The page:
This enabled the bourgeois media, despite the ridicule emanating from Europe, whose leaders bragged that such a mess could never happen in their parliamentary democracies, to unleash an ideological campaign that emphasized the strength and maturity of American democracy. The ridicule that portrayed the U.S. as little better than a banana republic was refuted by the argument that the electoral stalemate did not lead to violence, that the rule of law would prevail, and ultimately that the system worked. This campaign to salvage the democratic myth, of course, was bolstered by Gore's concession speech after the Supreme Court ruling, which was hailed, even by conservative commentators, as one of the greatest speeches in American political history.
Bush cabinet affirms continuity with Clinton years
The emerging Bush cabinet demonstrates the effectiveness of the bourgeoisie's policy of minimizing the dangers of an electoral accident. Bush's political inexperience and alleged "lightweight" intellectual capacities, are fully compensated for from the very beginning by the role of the new vice president, Dick Cheney, who served under the elder Bush as Secretary of Defense during the Gulf War in 1991, and coordinated the transition team and played a key role in cabinet member selection. So prominent a role has Cheney played that the Economist, and even some American journalists, have quipped that the US is switching to a more European style government, with a largely ceremonial president, and the vice president serving essentially as prime minister (Economist Dec. 23, 2000, and Tom Brokaw, NBC News Jan. 20, 2001).
Bush's cabinet selection clearly demonstrates that his administration does not personify the Republican Party's right, but occupies essentially the same ground as the Clinton-Gore administration. Cabinet members for the most important posts, those dealing with imperialist and economic policy, come from the Republican Party mainstream, what the Economist (Jan. 6, 2001) called the traditional Republican "east coast establishment," not the right of Ronald Reagan. The imperialist policy team members have all served in previous administrations: Secretary of State Colin Powell who previously served as Chief of Staff of the U.S. military and National Security Advisor in the elder Bush's administration; and Defense Secretary Donald Rumsfeld, who previously held the same post in the Ford administration. Treasury secretary designee Paul O'Neill also served in the Ford regime, as Budget director, and more recently as CEO of Alcoa Aluminum Corporation. As further evidence that his administration is not representative of the Republican right, Bush has gone out of his way to outdo Clinton in making his cabinet the most ethnically diverse in American history. This demonstrates clearly that Bush is not representing the far right of the party, but rather the center of the Republicans. Bush has thrown a bone to the far right by making several controversial appointments to less important posts, especially John Ashcroft as Attorney General, who will serve as a lightning rod for liberal and left opposition, especially on abortion - a social issue that the bourgeoisie purposefully and skillfully exploits to stir up emotions and divert attention from fundamental class questions. In fact, some news commentators have pointed out that the liberal Democrats want Ashcroft in office so they will have someone to attack.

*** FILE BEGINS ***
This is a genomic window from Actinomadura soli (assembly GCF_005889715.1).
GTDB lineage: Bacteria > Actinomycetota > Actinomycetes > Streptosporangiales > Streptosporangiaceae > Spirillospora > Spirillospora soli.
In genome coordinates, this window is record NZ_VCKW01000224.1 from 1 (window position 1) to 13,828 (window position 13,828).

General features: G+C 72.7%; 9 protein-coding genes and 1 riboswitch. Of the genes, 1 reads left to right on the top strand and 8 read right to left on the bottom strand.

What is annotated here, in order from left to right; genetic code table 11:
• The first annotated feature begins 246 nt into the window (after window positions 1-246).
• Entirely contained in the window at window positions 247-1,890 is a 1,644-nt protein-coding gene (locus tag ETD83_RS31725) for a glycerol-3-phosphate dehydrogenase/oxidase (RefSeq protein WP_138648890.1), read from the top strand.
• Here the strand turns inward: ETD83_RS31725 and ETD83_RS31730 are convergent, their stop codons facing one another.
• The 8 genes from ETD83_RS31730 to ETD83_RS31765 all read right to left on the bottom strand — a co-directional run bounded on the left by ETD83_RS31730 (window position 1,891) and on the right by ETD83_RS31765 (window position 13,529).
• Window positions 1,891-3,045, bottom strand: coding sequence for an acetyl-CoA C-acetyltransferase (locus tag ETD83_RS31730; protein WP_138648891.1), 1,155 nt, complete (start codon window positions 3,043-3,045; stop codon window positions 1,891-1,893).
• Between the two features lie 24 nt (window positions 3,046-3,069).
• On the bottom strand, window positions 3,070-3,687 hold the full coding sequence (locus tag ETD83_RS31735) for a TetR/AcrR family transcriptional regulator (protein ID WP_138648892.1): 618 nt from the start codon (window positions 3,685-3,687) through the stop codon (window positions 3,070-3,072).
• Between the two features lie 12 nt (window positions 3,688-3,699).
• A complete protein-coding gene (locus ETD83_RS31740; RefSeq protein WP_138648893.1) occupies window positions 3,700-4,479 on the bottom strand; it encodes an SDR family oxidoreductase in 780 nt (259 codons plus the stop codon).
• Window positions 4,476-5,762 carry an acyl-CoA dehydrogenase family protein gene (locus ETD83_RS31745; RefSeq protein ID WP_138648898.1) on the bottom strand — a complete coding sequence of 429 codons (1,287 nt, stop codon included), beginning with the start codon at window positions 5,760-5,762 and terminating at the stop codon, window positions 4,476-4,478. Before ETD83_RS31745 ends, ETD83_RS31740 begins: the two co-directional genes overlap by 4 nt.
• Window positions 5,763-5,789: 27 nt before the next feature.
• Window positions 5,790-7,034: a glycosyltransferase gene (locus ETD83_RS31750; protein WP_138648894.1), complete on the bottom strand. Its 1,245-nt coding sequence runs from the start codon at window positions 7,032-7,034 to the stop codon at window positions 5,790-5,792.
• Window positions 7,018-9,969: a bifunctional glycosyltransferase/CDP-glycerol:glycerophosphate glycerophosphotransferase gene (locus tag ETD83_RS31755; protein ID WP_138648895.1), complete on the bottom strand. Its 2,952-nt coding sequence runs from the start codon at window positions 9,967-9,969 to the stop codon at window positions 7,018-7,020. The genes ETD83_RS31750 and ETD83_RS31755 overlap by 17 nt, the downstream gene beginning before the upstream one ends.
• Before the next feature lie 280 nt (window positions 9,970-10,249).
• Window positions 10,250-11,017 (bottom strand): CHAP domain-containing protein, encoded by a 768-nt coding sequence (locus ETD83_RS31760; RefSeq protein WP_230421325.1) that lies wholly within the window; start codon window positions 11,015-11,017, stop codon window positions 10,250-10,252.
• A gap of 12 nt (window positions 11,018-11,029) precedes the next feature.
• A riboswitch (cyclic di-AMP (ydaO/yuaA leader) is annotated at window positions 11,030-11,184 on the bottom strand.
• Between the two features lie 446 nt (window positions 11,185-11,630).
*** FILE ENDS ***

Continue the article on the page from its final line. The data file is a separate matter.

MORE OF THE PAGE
The one error made in cabinet appointments made by the Bush transition team was the initial nomination of Linda Chavez as Secretary of Labor. She was forced to withdraw not, as the media would have us believe, because she had lied to the Republican vetting team and FBI investigators about employing an illegal immigrant as a housekeeper in the early '90s, which was surely just the pretext, but rather because she was too far right for the post. The Labor Department has a key role to play for the government in regard to the class struggle, through its regulation and control of the unions and laws regulating wages and employment. The bourgeoisie still needs to continue its efforts to revitalize the unions, and because of Chavez's opposition to unions, and minimum wage laws, her leadership at Labor would have jeopardized the continued strengthening of the unions, undercut the cozy relationship between the unions and the government of the Clinton years, and risked provoking premature confrontations with them. A more centrist nominee, like Elaine Chao, who was named within 48 hours of Chavez's withdrawal, will assure a more peaceful relationship with the capitalist unions in the immediate future.
The election is over, and after embarrassing itself and momentarily losing control of the political situation, the American bourgeoisie has already recovered, and is repairing whatever damage may have been done. Even if the election outcome appears to contradict the principle that the majority wins, the American population is being serenaded with a lullaby about the rule of law and the legitimacy of the new president. As soon as possible the Bush administration will get down to business, continuing to make the working class bear the brunt of the economic crisis and embarking on military missions to defend America's threatened hegemony in the world arena.